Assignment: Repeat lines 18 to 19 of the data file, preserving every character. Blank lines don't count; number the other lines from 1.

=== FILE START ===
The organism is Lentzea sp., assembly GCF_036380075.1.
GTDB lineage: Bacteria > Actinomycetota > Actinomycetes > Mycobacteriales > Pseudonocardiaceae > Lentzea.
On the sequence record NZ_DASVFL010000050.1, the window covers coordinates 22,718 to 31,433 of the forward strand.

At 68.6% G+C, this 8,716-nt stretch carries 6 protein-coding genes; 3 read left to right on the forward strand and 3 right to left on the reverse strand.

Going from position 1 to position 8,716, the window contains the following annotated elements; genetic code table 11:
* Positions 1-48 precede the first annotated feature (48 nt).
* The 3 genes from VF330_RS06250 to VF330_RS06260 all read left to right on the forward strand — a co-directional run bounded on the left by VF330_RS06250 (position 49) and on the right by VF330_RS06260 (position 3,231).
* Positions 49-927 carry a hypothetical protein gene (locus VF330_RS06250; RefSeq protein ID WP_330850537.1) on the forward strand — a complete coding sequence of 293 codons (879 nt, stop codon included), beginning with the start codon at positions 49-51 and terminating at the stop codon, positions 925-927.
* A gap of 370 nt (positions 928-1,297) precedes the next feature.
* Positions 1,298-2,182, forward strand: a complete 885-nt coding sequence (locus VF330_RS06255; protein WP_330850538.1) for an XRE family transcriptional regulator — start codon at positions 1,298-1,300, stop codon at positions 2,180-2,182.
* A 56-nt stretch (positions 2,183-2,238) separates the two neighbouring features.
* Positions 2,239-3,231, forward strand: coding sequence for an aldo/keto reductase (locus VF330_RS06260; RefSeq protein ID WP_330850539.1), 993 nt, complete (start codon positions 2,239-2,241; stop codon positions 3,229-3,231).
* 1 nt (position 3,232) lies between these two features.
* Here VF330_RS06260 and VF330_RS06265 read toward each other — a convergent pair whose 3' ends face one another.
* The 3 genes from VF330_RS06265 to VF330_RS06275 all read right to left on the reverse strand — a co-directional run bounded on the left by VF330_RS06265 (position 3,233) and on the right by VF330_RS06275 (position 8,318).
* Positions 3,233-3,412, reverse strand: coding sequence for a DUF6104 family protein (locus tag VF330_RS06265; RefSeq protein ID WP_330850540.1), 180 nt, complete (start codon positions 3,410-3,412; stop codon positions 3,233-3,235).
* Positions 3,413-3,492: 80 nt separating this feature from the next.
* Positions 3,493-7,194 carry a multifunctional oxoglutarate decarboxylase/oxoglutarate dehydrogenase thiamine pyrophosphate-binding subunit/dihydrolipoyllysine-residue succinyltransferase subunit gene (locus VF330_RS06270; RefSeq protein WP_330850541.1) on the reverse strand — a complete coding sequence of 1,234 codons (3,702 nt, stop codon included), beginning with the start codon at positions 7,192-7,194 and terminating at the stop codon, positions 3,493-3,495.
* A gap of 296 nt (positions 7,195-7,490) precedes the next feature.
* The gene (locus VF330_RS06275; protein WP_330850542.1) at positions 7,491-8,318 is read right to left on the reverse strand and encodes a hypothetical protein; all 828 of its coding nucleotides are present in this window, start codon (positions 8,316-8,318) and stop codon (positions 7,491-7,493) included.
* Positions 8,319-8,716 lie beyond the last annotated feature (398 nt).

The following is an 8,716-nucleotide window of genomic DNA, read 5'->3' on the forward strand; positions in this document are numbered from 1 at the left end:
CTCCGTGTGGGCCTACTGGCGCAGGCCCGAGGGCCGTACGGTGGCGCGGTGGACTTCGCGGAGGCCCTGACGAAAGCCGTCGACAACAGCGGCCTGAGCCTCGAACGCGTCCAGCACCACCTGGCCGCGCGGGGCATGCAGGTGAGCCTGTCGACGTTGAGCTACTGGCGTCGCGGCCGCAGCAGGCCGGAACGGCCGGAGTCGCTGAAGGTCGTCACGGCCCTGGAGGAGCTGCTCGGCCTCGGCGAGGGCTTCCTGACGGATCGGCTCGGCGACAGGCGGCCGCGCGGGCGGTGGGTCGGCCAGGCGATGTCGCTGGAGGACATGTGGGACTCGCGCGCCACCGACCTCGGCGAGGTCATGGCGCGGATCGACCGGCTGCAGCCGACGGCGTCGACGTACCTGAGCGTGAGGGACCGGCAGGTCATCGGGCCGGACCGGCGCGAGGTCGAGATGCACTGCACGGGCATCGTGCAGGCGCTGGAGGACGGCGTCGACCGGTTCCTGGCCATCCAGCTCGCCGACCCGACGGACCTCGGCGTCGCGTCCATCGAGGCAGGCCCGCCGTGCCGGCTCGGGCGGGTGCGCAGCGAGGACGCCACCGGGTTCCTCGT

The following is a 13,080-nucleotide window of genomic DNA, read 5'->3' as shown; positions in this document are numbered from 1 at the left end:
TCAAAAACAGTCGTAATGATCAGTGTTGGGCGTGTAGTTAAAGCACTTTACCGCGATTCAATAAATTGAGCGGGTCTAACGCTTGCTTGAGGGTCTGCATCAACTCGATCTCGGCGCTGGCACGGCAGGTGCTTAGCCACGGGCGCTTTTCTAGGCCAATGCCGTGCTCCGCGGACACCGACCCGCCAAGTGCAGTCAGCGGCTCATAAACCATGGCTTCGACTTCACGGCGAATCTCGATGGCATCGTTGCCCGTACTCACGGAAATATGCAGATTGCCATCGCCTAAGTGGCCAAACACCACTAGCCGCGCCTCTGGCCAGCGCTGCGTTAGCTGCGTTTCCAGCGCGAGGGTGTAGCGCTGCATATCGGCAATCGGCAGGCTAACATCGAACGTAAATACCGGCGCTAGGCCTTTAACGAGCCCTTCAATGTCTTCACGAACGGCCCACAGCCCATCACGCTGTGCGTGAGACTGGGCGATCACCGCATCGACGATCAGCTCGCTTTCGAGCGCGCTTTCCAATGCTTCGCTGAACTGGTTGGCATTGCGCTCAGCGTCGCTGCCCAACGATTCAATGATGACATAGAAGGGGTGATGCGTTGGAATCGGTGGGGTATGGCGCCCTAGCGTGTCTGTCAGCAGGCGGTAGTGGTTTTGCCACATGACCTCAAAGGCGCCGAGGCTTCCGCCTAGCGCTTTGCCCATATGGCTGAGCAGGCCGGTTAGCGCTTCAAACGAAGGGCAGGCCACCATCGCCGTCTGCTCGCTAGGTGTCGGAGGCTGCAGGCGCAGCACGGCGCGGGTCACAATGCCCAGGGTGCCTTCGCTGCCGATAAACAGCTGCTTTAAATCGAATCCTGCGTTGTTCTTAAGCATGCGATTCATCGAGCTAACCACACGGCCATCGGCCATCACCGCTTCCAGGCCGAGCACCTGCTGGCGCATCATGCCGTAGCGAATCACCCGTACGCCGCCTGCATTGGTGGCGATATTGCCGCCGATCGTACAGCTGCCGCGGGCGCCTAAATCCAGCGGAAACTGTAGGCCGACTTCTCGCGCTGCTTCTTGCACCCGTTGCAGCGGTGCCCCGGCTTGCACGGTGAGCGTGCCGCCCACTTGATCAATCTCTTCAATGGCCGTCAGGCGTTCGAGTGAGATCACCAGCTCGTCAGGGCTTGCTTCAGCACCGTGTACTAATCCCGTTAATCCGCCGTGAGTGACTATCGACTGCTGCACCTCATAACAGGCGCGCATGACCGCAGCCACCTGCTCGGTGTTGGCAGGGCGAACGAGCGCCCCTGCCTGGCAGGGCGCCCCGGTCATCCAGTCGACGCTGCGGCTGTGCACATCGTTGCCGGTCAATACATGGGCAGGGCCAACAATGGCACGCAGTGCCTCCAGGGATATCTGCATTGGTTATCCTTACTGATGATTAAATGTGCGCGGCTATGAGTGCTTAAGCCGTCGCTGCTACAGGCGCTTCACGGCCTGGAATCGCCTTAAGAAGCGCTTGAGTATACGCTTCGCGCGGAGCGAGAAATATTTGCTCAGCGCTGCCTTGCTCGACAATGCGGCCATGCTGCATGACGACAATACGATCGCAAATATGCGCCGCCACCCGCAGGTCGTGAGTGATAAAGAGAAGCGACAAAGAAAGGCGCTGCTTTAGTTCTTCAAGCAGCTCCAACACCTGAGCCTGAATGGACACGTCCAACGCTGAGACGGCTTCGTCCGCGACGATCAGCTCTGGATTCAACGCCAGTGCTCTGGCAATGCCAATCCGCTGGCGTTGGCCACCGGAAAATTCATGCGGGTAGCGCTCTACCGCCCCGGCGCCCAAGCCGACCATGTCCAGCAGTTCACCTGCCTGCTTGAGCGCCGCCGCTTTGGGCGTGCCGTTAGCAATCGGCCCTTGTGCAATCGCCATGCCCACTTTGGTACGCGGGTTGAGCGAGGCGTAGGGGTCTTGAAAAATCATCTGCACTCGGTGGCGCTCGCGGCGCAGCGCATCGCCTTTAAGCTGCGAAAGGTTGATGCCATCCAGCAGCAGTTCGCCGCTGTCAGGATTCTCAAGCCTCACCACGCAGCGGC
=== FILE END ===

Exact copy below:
* Positions 3,493-7,194 carry a multifunctional oxoglutarate decarboxylase/oxoglutarate dehydrogenase thiamine pyrophosphate-binding subunit/dihydrolipoyllysine-residue succinyltransferase subunit gene (locus VF330_RS06270; RefSeq protein WP_330850541.1) on the reverse strand — a complete coding sequence of 1,234 codons (3,702 nt, stop codon included), beginning with the start codon at positions 7,192-7,194 and terminating at the stop codon, positions 3,493-3,495.
* A gap of 296 nt (positions 7,195-7,490) precedes the next feature.